Telecom chief executive Paul Reynolds says the company is talking to other businesses about how it could participate in the Government's $1.5 billion ultrafast broadband investment initiative.
As a retailer of telecommunications services, Telecom cannot acquire a majority stake in local fibre companies charged with rolling out fibre in 33 cities and towns under the scheme.
But there is speculation that it may choose to make its 23,500 kilometres of fibre available to possible investors in local fibre companies, rather than sit on the sidelines.
Reynolds says discussions are taking place within the industry as well as with government officials. The industry had "more to chew on" now the government had made its intent clear.
"I am sure everybody is struggling to work out how to make a good economic investment. Naturally that leads people to think 'is there a way we could partner?', and begin those sorts of discussions to get a better outcome.
"We have no specific partners in mind at the moment, but there are certainly a number of people who we have talked to, and who have come and talked to us."
Analysts say Telecom's latest quarterly result shows just how dependent the company is on the profits of network arm Chorus, and how vulnerable it would be to competing fibre access networks built as a result of the ultrafast broadband plan.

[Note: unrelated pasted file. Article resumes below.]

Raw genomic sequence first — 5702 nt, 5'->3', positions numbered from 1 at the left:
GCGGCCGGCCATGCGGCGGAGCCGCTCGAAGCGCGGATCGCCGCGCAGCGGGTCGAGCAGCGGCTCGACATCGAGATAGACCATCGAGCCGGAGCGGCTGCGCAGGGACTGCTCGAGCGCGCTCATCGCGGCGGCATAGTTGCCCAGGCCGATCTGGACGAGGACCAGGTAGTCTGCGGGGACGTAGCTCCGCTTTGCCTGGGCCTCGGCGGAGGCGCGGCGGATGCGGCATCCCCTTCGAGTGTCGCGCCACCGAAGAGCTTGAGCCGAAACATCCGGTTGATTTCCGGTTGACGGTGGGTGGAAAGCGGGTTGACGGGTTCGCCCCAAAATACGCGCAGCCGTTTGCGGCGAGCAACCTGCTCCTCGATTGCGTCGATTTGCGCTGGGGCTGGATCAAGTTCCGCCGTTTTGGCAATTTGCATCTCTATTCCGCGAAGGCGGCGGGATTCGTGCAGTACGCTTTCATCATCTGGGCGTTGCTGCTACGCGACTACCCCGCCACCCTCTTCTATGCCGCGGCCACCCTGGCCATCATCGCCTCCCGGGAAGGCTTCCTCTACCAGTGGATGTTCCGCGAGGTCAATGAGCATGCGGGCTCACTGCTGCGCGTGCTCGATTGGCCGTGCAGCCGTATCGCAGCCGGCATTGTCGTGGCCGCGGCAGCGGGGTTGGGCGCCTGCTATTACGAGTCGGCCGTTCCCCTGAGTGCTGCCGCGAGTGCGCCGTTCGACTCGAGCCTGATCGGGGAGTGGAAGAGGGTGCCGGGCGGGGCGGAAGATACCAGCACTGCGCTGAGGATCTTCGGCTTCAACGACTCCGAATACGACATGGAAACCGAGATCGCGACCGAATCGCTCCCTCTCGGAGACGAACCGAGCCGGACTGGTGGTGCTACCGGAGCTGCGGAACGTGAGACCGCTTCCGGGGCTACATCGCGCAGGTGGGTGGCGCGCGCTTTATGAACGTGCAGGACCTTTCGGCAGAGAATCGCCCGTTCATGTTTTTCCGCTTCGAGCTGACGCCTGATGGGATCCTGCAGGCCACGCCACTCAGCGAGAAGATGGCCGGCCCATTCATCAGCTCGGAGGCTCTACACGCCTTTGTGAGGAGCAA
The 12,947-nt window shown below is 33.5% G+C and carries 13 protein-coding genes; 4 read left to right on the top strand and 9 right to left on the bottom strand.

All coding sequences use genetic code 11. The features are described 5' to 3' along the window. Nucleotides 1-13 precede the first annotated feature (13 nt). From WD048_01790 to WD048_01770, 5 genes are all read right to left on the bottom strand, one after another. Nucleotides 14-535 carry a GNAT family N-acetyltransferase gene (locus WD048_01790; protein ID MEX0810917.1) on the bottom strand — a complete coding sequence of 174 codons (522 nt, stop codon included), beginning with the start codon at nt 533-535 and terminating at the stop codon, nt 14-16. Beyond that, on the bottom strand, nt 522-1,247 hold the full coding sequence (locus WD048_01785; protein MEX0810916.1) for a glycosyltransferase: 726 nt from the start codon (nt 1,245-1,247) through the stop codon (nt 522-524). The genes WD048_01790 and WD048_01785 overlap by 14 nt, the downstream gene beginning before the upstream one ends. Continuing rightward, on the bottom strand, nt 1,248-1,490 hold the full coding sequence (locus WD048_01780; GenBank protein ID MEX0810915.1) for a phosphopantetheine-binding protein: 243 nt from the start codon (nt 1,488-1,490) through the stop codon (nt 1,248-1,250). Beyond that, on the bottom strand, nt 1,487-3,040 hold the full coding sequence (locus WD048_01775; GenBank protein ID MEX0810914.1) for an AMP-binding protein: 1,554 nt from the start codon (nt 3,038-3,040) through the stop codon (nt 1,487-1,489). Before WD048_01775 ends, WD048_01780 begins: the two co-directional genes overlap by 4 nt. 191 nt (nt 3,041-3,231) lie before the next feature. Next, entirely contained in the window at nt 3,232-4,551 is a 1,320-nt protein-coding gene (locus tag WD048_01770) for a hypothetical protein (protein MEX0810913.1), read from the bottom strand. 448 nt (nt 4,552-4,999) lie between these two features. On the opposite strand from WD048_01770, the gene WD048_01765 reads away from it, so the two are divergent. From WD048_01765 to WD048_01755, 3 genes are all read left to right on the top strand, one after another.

JBWere Goldman Sachs analyst Tristan Joll says Chorus is contributing a significant part of Telecom's earnings.
"Therefore, if there is something out there that exposes those earnings to competition, it creates a challenge and an imperative for them to try and defend it."
Joll says most of the attention has focused on whether Telecom might strike a deal with the government that would allow it to participate fully in the fibre scheme, but there may be other options.
Telecom is saying it is keen to be involved but that the rules do not allow that, and those look unlikely to change, he says.
"It seems to me, why not look around? It is inevitable that a scheme like this will lead to a lot of providers with a lot of assets potentially having to play together."
Reynolds says discussions are taking place through the Telecommunications Industry Group, of which Vodafone, Kordia and Vector are also members, and one-on-one.
He was not in close dialogue with the New Zealand Regional Fibre Group, a collection of lines companies and utilities that has expressed interest in investing in local fibre companies.
"I wouldn't highlight them at all," he says.